Better stocks information critical to grower marketing | Queensland Country Life

GROWER groups are calling for more analysis on the benefits for the production sector of more stocks information, including data on crop quality.

Grain Producers Australia has been lobbying government for a wider Australian Competition and Consumer Commission review of the current port access code to include all grain.

A key component of their request has been calls for more transparent stocks reporting.

“Growers are price takers and therefore vulnerable supply chain participants,” said Grain Producers Australia chairman Barry Large.

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“There’s an ideal opportunity to engage resources that are at the government’s disposal, such as the ACCC, this way we can get ahead of these issues, to safeguard growers and optimize competition in the Australian grain market.”

Grain Growers chairman Brett Hosking said he believed having more information available would benefit the industry as a whole.

“It’s not just the growers it is others apart from the bulk handlers in the trade as well,” Mr Hosking said.

“Some people will definitely use the information, others may not, but if it is there then people have the option to use it if they wish.”

“An open and transparent flow of information can better help people tailor their marketing program, as opposed to the current situation where people are making ‘guesstimates’ about what they think is happening in terms of supply and demand.”

Mr Large also said he saw stocks information as important.

“The appropriate level of stocks information needed for the market to function effectively, and the independence and timing of reporting that information to the market, is an example of a lingering issue that remains unresolved.

Mr Hosking agreed with Mr Large that the time was ripe to investigate potential positive reform for the industry.

“We haven’t had a good look at reform since deregulation of the wheat industry.

“The only way you can clearly see what has worked and what hasn’t is through experiencing it, we now know what aspects are going well and what we potentially need to look at.”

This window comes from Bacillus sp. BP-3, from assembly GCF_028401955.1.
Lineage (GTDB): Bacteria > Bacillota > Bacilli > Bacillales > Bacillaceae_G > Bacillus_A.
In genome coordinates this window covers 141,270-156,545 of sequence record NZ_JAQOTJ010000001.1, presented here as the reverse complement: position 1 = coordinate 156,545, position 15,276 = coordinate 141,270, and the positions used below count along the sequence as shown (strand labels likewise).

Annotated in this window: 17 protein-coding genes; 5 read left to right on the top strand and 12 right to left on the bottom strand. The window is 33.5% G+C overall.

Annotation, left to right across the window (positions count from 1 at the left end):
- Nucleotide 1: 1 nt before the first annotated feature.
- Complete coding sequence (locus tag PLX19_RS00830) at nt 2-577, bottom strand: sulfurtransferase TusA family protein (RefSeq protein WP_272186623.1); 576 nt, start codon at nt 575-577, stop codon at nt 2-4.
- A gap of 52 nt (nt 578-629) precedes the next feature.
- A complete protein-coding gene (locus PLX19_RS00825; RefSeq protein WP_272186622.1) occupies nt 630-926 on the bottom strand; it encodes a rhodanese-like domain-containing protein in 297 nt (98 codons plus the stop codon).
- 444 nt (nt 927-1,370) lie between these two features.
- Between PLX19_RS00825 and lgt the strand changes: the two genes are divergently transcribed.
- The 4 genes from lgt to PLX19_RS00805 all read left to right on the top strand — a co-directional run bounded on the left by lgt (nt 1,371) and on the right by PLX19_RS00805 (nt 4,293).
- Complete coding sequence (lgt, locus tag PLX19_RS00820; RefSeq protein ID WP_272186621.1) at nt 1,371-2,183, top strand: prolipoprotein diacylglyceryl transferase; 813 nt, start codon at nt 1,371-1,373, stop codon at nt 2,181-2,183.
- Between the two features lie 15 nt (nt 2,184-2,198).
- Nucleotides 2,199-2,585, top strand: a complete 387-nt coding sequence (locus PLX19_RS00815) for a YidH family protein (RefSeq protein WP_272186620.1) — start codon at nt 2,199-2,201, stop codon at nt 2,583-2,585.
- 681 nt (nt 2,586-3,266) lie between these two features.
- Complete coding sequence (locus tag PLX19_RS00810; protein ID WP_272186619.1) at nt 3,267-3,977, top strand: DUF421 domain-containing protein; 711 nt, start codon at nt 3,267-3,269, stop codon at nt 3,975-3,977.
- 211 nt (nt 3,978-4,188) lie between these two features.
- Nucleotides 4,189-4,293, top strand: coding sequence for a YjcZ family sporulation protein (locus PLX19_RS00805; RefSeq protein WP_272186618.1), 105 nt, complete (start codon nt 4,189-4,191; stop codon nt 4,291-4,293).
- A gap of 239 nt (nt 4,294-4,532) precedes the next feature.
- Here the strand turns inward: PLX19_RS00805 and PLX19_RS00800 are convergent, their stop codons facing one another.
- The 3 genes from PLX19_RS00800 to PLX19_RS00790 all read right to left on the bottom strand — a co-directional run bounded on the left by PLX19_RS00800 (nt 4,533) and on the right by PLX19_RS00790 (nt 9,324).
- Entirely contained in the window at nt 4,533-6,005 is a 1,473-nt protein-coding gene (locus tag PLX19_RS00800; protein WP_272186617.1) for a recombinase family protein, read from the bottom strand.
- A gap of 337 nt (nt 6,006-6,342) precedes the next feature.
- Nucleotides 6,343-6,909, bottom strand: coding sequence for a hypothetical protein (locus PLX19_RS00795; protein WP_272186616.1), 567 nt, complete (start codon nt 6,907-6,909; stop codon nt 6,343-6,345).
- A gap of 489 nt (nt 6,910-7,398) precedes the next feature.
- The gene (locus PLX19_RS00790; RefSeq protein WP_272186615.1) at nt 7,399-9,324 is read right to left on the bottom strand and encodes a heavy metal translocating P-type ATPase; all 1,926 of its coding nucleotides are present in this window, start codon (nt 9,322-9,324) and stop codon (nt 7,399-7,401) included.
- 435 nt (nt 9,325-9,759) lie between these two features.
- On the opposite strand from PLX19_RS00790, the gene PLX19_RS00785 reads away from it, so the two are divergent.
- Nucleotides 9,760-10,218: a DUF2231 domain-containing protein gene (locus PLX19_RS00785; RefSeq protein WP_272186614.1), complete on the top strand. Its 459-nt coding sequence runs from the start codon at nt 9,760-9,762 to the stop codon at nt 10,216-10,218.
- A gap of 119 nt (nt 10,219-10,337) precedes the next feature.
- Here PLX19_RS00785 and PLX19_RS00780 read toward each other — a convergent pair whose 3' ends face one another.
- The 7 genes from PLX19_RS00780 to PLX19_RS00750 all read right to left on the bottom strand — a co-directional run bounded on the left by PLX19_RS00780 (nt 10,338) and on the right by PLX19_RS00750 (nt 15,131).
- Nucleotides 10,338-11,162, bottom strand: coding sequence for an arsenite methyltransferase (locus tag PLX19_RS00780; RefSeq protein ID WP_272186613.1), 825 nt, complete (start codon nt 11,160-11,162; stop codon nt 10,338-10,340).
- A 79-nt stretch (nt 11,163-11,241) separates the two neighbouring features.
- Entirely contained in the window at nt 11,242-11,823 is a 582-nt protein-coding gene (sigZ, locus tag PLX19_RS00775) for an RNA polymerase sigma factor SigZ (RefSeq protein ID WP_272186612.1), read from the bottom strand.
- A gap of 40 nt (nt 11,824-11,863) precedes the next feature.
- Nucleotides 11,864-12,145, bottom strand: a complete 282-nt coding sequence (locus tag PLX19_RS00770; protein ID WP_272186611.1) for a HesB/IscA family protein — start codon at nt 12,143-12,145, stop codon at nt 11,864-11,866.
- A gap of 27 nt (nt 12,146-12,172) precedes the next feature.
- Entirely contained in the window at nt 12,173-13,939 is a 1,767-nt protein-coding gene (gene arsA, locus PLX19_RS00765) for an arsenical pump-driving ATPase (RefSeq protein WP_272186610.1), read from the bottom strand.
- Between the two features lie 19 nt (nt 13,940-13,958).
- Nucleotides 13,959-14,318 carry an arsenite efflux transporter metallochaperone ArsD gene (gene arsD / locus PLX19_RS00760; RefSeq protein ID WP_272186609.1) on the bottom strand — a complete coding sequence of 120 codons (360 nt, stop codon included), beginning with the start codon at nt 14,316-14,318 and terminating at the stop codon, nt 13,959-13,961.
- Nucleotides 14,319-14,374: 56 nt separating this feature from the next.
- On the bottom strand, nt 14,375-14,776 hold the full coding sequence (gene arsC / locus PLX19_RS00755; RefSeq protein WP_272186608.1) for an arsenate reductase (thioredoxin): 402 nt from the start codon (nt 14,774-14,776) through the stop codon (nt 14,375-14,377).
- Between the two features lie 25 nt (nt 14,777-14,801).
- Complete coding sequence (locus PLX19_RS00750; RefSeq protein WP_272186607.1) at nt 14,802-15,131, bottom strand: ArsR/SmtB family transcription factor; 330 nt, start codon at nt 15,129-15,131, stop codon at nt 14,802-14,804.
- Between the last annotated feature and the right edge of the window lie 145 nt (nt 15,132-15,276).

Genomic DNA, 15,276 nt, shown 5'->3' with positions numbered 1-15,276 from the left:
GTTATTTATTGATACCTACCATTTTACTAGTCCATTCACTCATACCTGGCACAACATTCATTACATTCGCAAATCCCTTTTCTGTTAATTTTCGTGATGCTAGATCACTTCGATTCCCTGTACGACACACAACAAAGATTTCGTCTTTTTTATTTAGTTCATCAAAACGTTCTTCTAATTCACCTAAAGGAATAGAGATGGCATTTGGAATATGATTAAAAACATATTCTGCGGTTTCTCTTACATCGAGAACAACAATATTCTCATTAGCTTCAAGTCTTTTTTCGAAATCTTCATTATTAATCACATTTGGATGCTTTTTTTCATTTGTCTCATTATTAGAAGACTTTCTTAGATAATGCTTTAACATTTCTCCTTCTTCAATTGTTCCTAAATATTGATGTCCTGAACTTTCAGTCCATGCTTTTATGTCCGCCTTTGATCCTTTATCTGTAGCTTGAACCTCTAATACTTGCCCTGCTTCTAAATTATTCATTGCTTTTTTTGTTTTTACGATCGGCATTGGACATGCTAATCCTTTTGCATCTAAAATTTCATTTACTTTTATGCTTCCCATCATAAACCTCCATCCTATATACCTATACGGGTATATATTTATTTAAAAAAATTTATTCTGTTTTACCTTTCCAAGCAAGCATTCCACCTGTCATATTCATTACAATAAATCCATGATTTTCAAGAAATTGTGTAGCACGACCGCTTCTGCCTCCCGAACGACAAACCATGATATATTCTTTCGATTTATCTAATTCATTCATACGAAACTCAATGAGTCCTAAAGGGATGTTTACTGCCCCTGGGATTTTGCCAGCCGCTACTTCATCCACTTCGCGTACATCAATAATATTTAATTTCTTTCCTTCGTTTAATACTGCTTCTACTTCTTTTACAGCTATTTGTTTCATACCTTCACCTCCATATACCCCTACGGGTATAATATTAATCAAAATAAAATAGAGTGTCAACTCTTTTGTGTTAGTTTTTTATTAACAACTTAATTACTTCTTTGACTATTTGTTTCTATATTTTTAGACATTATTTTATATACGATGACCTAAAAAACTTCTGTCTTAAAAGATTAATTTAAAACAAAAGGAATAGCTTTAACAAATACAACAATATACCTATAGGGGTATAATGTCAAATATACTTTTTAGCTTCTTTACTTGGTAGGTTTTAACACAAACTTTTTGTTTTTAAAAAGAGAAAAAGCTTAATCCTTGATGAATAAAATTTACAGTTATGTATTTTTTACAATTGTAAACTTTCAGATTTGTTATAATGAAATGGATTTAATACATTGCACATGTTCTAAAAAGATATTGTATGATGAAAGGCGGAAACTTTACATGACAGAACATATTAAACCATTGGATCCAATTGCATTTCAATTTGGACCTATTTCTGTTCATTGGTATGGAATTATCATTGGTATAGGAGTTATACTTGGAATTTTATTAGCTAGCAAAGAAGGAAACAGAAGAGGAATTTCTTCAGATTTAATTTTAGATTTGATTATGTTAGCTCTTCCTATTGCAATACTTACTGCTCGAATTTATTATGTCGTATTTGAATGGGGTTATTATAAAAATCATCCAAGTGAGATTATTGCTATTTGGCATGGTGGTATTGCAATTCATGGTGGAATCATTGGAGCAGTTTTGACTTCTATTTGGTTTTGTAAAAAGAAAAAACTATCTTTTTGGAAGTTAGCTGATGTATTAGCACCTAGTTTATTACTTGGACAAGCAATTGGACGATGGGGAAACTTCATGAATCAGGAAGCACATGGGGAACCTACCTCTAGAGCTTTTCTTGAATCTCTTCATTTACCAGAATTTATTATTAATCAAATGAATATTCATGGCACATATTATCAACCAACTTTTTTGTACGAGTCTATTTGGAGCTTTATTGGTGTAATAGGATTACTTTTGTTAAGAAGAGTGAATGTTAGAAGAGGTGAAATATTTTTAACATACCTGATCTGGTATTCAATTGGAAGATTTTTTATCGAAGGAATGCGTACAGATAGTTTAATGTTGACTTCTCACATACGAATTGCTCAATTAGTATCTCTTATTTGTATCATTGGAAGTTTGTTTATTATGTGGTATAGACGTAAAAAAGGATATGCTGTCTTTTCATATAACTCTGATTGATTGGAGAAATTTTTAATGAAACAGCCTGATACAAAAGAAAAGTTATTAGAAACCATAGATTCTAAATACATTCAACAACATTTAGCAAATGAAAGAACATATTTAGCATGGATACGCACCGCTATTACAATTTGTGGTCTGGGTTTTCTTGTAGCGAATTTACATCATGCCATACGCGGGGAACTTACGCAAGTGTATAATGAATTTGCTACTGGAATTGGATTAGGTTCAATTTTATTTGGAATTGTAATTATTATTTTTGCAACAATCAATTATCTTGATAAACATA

Mr Large said identifying gaps in the supply chain would create a more robust industry in the long run.

“We need this high-level analysis to identify investment opportunities – public and private – to ensure the Australian grains supply chain is fit for purpose, and designed to meet projected growth targets for not only grain growing regions, but supply to key customers such as grain exporters, millers and livestock feeding agents,” he said.

Mr Large said one of the first changes he would make in terms of stocks information was to ensure it was timely and independent.

“The level of market power held by major bulk grain handlers who also sell and market grain – and the influence of this market power over other participants such as second and third-tier bulk handlers, is another issue that’s also causing ongoing concern,” Mr Large said.

He said with more timely and accurate stocks reporting farmers would be more confident to use value adding marketing products such as derivatives, which have been underutilized by a production sector concerned about sudden turns in the market that leave them exposed.

“We believe these types of grain marketing products and services can be improved with better quality, independent market information and transparency; especially the timing and reporting of stocks information.”

For their part, the leading bulk handlers have said they only believe a stocks information system would work if all those holding grain, including growers with on-farm storage, were required to participate, saying it would be a flawed system if the scheme just centered on the major grain receivers.

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The story Better stocks information critical to grower marketing first appeared on Farm Online.

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